"A work in progress quickly becomes feral. It reverts to a wild state overnight. It is barely domesticated, a mustang on which you one day fastened a halter, but which now you cannot catch. It is a lion you cage in your study. As the work grows, it gets harder to control; it is a lion growing in strength. You must visit it every day and reassert your mastery over it. If you skip a day, you are, quite rightly, afraid to open the door to its room. You enter its room with bravura, holding a chair at the thing and shouting, "Simba!"
~Annie Dillard from The Writing Life
Eleven days---I am afraid to look in my studio---my part time on call job called me in earlier than I expected---I had to wrapped several pieces in layers of plastic and hope for the best. I find it difficult to work on pieces when there is a space of days since the last time I touched it. It's as though I have to reintroduce myself to the piece and reestablish an understanding. There are four pieces in various stages of completion for a show in September. One piece looks very forlorn. It is begging for a voice. Another is not quite there yet. Best way to avoid all this self-afflicted anxiety is to write about it. I am feeling less tense now. It really isn't all that bad. In fact, it sounds a little silly. It is just clay after all.........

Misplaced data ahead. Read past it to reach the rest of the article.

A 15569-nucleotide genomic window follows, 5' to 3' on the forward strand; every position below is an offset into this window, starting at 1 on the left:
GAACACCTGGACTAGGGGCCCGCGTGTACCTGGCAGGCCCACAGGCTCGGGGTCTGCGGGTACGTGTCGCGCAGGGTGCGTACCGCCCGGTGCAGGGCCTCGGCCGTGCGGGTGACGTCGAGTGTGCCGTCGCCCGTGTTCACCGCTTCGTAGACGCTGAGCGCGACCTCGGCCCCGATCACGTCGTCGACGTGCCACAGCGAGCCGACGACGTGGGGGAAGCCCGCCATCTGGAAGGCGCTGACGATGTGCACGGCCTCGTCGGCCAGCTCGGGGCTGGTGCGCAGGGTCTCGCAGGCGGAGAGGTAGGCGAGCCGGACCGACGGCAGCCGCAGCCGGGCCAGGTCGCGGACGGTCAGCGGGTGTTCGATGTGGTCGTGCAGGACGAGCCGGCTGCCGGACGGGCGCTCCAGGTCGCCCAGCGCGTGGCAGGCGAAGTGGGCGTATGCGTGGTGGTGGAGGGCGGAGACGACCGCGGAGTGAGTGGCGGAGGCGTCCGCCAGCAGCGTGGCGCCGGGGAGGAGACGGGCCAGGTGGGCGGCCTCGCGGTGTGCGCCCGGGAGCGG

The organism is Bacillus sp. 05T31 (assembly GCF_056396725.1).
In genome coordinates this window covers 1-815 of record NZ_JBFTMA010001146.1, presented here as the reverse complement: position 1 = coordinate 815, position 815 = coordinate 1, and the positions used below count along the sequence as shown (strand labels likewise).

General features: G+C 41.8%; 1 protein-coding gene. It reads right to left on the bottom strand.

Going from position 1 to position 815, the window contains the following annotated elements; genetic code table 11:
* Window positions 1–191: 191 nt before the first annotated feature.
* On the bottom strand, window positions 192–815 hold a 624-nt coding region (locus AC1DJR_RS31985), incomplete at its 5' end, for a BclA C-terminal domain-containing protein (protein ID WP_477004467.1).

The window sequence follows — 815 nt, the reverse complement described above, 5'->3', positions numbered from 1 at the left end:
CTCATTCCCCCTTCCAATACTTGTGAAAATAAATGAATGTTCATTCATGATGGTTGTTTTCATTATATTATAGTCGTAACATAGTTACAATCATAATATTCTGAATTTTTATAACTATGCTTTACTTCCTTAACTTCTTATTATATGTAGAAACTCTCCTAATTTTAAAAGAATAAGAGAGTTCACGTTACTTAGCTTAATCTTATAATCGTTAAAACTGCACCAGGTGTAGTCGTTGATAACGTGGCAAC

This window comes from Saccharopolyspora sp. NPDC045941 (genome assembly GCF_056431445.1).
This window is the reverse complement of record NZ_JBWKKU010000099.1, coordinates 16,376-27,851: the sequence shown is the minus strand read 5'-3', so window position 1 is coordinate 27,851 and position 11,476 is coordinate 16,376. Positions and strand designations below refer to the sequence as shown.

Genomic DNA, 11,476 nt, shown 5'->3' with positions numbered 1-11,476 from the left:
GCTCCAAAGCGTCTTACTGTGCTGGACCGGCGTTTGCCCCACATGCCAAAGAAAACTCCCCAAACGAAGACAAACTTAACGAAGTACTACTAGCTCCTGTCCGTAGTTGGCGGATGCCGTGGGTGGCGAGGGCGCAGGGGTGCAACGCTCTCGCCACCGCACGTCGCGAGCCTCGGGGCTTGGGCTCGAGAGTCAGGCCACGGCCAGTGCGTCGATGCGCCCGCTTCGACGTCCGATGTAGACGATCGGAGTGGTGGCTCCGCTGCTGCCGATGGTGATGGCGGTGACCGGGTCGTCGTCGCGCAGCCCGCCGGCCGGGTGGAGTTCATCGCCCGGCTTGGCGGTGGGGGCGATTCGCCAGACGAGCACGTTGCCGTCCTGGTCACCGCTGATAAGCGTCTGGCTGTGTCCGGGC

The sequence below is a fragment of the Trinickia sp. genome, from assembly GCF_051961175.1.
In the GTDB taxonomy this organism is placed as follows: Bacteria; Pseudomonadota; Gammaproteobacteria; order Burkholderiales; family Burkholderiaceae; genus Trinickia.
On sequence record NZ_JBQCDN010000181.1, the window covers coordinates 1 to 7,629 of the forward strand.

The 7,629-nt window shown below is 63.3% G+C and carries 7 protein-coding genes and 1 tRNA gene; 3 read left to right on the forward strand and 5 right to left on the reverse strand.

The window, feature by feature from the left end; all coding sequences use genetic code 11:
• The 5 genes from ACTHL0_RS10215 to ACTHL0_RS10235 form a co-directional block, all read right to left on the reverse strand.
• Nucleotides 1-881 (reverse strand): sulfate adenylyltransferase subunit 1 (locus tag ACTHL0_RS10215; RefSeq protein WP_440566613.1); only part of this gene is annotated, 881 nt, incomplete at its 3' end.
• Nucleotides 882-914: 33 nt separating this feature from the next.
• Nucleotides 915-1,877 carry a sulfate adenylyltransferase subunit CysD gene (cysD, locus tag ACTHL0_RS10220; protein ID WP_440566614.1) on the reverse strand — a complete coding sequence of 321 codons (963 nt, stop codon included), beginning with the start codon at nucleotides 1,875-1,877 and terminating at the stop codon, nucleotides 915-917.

Great post - your described it perfectly - that forced time away from your studio. And I love the Annie Dillard quote.ReplyDelete
Hello Judy--I have old, camp worn paperbacks of Annie Dillard's, Pilgrim at Tinker Creek and The Writing Life. I read parts over and over whenever I need a little solace or just to roll beautiful words around in my mind. She has the ability to translate visceral, innate feelings into such powerful words.ReplyDelete